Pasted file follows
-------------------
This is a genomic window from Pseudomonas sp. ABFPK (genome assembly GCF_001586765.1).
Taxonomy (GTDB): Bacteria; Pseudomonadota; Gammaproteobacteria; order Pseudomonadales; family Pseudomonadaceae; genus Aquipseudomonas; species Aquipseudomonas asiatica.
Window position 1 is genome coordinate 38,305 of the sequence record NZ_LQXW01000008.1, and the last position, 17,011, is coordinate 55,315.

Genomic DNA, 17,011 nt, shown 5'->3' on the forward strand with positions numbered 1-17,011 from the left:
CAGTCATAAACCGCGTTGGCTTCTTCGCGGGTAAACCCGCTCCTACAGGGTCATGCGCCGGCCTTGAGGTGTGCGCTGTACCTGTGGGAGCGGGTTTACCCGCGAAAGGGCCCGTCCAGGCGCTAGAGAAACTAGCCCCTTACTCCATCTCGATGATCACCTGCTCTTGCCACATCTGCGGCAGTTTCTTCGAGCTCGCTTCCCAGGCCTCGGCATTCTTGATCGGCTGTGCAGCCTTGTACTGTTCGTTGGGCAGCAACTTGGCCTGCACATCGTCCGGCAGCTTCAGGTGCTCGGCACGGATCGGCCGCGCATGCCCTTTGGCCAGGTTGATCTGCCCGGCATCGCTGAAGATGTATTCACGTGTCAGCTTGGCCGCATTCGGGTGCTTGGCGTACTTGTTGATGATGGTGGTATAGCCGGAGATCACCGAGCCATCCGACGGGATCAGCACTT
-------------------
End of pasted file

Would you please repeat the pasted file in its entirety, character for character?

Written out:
This is a genomic window from Pseudomonas sp. ABFPK (genome assembly GCF_001586765.1).
Taxonomy (GTDB): Bacteria; Pseudomonadota; Gammaproteobacteria; order Pseudomonadales; family Pseudomonadaceae; genus Aquipseudomonas; species Aquipseudomonas asiatica.
Window position 1 is genome coordinate 38,305 of the sequence record NZ_LQXW01000008.1, and the last position, 17,011, is coordinate 55,315.

Genomic DNA, 17,011 nt, shown 5'->3' on the forward strand with positions numbered 1-17,011 from the left:
CAGTCATAAACCGCGTTGGCTTCTTCGCGGGTAAACCCGCTCCTACAGGGTCATGCGCCGGCCTTGAGGTGTGCGCTGTACCTGTGGGAGCGGGTTTACCCGCGAAAGGGCCCGTCCAGGCGCTAGAGAAACTAGCCCCTTACTCCATCTCGATGATCACCTGCTCTTGCCACATCTGCGGCAGTTTCTTCGAGCTCGCTTCCCAGGCCTCGGCATTCTTGATCGGCTGTGCAGCCTTGTACTGTTCGTTGGGCAGCAACTTGGCCTGCACATCGTCCGGCAGCTTCAGGTGCTCGGCACGGATCGGCCGCGCATGCCCTTTGGCCAGGTTGATCTGCCCGGCATCGCTGAAGATGTATTCACGTGTCAGCTTGGCCGCATTCGGGTGCTTGGCGTACTTGTTGATGATGGTGGTATAGCCGGAGATCACCGAGCCATCCGACGGGATCAGCACTT